The actor Chadwick Boseman has died during the night of this Friday in Los Angeles, at the age of 43, as a result of colon cancer that was diagnosed four years ago. This has been confirmed by his representatives in a brief statement in which they spoke for the first time about his illness.
“Chadwick persevered through it all and brought you many of the films you have come to love so much. From ‘Marshall’ to ‘Da 5 Bloods’, August Wilson’s ‘Ma Rainey’s Black Bottom’ and several more, all were filmed during and between innumerable surgeries and chemotherapy “, point out its representatives.
Boseman was an actor much loved by the black community in the US, after embodying on the big screen such emblematic African-American figures as the athlete Jackie Robinson in ’42’ or the musician James Brown in ‘Get on Up’. His latest appearance on the big screen was ‘Da 5 Bloods’, Spike Lee’s latest film, which was released this summer.
His great role was that of “Black Panter” in the Marvel franchise, who dedicated a film to this superhero that grossed 1,347 million dollars worldwide and became an emblem of pride for his fan base.
The messages of condolences have not been long in coming. “Our hearts are broken and our thoughts are with the Chadwick Boseman family. His legacy will live on forever. Rest in peace,” Marvel posted on their official profiles. The actor appeared in several films of the Mavel universe: “Captain America: Civil War” (2016), “Black Panther” (2018), “Avengers: Infinity War” (2018) and “Avengers: Endgame” (2019), the film highest grossing in history. In addition, he was going to continue with the superhero in a delivery whose filming was scheduled for next year.
The Hollywood Academy, which awards the Oscars annually, also dedicated a few words to him: “An immeasurable loss. From ‘Black Panther’ to ‘Da 5 Bloods’, Chadwick Boseman brought strength and light to the screen at all times.”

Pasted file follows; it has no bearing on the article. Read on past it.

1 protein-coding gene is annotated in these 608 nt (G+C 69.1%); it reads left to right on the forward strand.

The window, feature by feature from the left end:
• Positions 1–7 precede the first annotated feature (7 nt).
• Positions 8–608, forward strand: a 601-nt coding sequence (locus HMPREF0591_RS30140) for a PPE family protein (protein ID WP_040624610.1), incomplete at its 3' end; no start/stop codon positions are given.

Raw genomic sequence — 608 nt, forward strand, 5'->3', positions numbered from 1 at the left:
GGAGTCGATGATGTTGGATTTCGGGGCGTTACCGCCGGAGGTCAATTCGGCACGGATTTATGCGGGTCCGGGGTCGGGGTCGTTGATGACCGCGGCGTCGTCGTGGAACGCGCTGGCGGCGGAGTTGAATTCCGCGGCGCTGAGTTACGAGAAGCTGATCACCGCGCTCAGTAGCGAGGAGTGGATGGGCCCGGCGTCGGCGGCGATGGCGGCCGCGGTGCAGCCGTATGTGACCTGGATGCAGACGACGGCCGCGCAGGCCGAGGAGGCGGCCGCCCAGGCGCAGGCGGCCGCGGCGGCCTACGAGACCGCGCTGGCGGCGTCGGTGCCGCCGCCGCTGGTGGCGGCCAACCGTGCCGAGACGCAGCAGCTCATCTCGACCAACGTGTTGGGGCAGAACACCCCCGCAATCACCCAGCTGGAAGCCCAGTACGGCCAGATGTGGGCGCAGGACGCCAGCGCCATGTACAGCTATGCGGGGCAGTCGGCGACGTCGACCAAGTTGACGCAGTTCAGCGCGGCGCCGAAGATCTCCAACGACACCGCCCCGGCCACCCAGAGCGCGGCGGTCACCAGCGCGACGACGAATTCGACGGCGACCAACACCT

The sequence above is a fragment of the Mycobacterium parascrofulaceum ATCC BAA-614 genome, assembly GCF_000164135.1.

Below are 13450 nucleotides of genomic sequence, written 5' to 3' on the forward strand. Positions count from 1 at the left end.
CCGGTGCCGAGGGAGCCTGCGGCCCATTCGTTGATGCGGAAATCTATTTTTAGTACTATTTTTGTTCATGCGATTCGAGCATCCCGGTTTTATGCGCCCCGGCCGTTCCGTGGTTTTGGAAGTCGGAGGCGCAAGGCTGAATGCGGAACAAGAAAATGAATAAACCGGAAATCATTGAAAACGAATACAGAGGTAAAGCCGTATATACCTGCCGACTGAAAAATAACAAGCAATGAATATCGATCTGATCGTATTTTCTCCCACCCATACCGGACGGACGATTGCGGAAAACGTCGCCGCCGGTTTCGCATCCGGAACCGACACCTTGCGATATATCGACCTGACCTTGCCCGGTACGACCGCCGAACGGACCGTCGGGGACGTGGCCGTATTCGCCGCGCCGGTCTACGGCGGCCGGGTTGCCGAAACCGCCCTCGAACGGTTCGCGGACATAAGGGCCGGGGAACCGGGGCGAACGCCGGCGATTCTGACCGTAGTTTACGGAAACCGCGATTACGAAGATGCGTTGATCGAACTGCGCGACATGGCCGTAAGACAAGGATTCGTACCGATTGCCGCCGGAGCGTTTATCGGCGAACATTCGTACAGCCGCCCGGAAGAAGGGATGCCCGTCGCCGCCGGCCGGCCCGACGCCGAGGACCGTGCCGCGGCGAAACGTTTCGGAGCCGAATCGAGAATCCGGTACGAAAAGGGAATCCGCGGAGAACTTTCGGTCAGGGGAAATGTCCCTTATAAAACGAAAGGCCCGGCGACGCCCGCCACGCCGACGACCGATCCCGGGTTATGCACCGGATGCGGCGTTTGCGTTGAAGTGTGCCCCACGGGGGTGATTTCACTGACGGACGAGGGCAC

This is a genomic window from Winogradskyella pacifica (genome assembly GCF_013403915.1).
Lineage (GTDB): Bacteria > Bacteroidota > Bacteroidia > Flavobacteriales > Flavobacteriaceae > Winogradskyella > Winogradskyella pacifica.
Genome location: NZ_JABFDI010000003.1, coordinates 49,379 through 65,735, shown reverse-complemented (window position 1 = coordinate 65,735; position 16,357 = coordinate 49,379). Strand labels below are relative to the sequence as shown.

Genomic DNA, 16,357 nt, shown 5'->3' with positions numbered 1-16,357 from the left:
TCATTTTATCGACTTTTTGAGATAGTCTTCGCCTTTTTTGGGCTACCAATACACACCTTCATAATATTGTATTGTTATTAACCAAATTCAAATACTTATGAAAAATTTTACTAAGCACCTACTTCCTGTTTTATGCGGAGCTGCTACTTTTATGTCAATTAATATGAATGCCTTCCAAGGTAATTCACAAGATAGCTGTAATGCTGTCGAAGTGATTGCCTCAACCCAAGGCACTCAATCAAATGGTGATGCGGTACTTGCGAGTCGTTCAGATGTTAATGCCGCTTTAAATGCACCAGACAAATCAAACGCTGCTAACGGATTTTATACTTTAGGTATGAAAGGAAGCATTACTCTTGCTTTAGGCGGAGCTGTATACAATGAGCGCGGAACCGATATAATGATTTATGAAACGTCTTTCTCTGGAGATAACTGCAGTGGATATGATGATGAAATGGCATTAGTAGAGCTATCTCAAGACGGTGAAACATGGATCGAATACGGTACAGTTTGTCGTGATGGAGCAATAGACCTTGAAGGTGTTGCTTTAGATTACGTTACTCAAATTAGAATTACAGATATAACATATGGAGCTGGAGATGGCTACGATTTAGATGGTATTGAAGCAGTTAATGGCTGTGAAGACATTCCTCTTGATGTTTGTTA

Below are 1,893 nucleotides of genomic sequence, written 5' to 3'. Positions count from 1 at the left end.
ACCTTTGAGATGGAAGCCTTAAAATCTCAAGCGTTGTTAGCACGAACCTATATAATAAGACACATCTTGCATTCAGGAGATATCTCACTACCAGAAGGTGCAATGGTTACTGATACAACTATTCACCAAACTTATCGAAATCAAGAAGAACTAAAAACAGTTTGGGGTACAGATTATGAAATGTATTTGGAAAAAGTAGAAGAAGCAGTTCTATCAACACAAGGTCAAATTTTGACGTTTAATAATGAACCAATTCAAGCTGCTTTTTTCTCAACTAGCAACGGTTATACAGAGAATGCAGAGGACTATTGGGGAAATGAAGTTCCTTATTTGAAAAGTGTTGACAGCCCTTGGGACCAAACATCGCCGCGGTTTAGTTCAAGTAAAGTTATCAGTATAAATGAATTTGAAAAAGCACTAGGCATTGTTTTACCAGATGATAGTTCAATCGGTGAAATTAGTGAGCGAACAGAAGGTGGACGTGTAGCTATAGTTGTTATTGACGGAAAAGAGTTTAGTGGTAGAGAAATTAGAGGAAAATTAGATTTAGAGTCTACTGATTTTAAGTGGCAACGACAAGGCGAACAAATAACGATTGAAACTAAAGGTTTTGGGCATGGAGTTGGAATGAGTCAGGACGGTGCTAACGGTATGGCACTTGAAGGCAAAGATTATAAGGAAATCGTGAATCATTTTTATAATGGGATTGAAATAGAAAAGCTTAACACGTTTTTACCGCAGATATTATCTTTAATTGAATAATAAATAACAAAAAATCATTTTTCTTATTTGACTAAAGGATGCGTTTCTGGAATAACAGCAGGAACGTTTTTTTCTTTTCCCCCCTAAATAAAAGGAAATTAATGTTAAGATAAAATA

Filmmaker Jordan Peele (“Us”) was one of the first to react, calling the death a “crushing blow.” It was followed by personalities such as Viola Davis, Issa Rae, Octavia Spencer, Sterling K. Brown and Halle Berry, who reflected: “You never really know what the people around you are going through, be nice to them every minute you spend together.”
Also Chris Pratt, Boseman’s partner at Marvel joined the condolences when he recalled that he was “a great person” with “immeasurable talent.” Mark Ruffalo said that working with Boseman was “the greatest honor” in discovering a “human and sincere” person. Gabrielle Unio assured that the actor was “a true gentleman on screen and in life” while Sharon Stone added that “it is unimaginable” that she left and sent dedications to her families. Music names, such as Mariah Carey and rapper G-Eazy, also joined the immediate reactions.
Boseman’s death was so unexpected that the actor had several pending projects to shoot and release. Marvel confirmed that it would film a sequel to “Black Panther” during a Disney convention that the actor was unable to attend, surprisingly then, last summer. Likewise, 10 days ago he had just signed a contract with Universal Content Productions to produce a series, after premiering this summer “Da 5 Bloods” for Netflix. Completed projects to be released posthumously include “Ma Rainey’s Black Bottom,” opposite Viola Davis, and the Marvel animated series “What If …?”